Or Wanderup, to be more precise. It is about 7km from Flensburg. Making a change from the more prevalent Ruesselsheim cars is this Taunus 1600 seen there (by me).
From 1970 Ford paired the Taunus with the British Cortina. Arguably the Taunus name sat better with the car’s image than the somewhat/extremely pretentious Cortina moniker.
The cars’ had slightly different sheet metal, making the Taunus look like an alternative styling proposal rather than a properly distinct one compared to the UK car. Isn’t odd that the UK looked more American than the German car. Is that a deliberate difference or an accident?
Things have come a long way now that Ford can’t distiguish the US and Euro Mondeo. Speaking of which, those I saw barreling down the Autobahn are monstrous road sharks with their narrow eyes and gaping AM grille.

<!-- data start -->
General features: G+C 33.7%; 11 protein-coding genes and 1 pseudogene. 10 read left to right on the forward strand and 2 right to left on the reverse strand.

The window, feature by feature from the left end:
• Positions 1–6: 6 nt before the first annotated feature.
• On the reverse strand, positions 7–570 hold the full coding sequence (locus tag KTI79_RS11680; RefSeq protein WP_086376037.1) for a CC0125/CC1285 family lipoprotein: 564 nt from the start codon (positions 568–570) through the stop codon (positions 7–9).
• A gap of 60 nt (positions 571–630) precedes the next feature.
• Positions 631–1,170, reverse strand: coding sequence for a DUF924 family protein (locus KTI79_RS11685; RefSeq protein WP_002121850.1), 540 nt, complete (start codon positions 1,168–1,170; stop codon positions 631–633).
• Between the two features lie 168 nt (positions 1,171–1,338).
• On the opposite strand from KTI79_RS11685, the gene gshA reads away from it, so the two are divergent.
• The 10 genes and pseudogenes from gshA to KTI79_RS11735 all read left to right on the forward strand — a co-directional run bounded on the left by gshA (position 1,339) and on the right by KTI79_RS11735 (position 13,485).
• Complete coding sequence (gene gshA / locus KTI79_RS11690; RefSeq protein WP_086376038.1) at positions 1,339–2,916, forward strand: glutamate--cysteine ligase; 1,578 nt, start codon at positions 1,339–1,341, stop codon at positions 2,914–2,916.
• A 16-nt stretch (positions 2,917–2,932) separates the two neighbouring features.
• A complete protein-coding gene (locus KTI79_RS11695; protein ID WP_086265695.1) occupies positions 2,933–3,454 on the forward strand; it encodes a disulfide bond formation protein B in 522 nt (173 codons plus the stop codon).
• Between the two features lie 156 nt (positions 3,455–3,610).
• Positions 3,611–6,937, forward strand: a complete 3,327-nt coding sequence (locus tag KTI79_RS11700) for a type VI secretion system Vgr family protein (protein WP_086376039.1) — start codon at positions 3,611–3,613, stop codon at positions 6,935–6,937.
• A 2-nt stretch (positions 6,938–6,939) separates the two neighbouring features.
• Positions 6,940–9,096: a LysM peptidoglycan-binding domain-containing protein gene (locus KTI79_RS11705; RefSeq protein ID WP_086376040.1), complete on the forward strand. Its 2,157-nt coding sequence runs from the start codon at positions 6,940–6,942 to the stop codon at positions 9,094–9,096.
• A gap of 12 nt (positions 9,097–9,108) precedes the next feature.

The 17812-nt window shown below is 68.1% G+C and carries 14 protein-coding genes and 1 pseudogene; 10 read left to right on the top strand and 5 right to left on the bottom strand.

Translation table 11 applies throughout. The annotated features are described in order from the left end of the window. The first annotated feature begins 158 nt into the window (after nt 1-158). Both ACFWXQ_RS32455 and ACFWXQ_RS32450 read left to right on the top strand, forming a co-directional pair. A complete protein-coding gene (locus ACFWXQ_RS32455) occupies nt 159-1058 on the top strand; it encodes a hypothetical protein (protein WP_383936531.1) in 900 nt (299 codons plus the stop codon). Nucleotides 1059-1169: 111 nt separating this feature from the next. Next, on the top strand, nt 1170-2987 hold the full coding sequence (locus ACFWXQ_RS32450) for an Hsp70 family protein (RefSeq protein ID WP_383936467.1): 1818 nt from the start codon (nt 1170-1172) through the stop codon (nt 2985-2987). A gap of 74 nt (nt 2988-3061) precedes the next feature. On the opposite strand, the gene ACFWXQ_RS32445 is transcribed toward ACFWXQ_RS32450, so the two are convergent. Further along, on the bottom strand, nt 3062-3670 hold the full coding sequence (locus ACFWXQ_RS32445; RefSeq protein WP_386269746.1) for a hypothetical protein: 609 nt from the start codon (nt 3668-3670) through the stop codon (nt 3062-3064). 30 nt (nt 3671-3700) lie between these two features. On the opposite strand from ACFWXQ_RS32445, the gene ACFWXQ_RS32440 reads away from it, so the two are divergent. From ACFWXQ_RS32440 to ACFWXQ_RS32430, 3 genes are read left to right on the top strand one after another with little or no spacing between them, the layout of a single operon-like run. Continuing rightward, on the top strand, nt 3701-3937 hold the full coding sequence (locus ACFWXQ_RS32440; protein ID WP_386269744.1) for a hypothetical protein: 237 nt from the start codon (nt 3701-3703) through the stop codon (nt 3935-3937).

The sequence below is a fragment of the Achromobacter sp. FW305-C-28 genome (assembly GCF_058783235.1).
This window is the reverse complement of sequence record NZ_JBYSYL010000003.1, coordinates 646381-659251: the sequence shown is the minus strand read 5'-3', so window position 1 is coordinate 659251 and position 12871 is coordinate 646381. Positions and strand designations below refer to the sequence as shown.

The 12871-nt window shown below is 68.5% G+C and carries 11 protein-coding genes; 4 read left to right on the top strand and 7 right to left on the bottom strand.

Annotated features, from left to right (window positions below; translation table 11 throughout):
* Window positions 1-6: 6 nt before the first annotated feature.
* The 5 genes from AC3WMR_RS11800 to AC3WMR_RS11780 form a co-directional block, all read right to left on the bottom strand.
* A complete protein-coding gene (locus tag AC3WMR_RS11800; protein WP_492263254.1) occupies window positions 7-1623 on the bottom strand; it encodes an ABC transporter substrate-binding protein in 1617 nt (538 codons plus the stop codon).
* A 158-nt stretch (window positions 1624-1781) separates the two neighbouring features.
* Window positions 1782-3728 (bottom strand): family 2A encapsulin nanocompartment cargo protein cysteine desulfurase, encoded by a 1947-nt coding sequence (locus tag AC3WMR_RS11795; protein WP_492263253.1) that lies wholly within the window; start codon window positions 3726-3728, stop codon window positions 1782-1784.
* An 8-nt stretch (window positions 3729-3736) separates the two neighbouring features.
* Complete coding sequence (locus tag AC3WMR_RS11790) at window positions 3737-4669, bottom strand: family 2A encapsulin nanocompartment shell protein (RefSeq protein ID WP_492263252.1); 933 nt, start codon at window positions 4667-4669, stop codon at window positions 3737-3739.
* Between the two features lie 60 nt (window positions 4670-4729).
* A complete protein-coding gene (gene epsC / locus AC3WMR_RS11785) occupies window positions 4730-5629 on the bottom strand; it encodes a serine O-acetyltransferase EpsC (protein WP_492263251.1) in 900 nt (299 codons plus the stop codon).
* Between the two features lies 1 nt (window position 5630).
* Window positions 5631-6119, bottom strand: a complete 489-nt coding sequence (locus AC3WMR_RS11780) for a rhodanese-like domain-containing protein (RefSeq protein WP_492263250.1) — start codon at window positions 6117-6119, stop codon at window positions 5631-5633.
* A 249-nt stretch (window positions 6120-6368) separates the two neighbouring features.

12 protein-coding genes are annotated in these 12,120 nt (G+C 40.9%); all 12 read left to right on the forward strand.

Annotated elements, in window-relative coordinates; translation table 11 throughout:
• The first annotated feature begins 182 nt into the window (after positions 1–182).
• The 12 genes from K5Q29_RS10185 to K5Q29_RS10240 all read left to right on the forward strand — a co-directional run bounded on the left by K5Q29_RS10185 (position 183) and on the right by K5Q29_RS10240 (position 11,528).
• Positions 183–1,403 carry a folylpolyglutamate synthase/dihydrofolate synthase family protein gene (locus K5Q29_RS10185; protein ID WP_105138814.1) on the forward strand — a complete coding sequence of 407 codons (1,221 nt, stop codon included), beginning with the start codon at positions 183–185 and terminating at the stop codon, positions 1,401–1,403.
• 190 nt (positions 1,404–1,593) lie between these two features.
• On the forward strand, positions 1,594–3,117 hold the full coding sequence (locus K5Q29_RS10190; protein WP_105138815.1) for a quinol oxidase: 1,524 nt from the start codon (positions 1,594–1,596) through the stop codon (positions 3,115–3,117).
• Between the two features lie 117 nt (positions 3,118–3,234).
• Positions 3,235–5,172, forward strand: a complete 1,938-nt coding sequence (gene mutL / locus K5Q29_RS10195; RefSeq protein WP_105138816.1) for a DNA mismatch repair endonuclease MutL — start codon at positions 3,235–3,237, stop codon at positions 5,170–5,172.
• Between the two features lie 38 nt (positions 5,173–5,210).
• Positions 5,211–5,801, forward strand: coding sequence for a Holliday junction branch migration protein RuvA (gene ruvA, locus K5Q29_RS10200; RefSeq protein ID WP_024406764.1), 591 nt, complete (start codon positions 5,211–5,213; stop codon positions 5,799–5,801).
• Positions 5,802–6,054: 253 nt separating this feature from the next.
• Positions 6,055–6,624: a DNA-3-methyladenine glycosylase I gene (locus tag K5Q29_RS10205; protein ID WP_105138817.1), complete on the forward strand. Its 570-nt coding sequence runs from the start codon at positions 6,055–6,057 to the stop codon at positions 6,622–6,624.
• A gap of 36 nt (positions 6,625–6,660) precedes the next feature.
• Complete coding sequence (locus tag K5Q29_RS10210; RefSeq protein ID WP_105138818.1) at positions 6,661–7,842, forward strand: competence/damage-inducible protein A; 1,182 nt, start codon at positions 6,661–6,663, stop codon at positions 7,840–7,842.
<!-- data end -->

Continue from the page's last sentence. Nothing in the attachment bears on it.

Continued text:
Notice inside this car the decorative pleats in the door-card vinyl.
On the door we find an ashtray down by where the passenger’s knee would be: that’s a good position. The legroom looks tight, doesn’t it?
Forty five years later cars’ doorskins have become really complex. I doubt you’d find as simple a design as this on anything larger than an Aygo.
It occurs to me now that I ought to drive one of these and that this is a matter of greater urgency than testing a Lancia Obscurata or Renault Oubliable. These cars are the white line on the middle of the road and are the yardstick by which other cars should be assessed. When we read that X is better/good/interesting, it is often implied to be in comparison with the cars of this class and price. Yet how many have ever been in one let alone driven one? I’ll have to change that.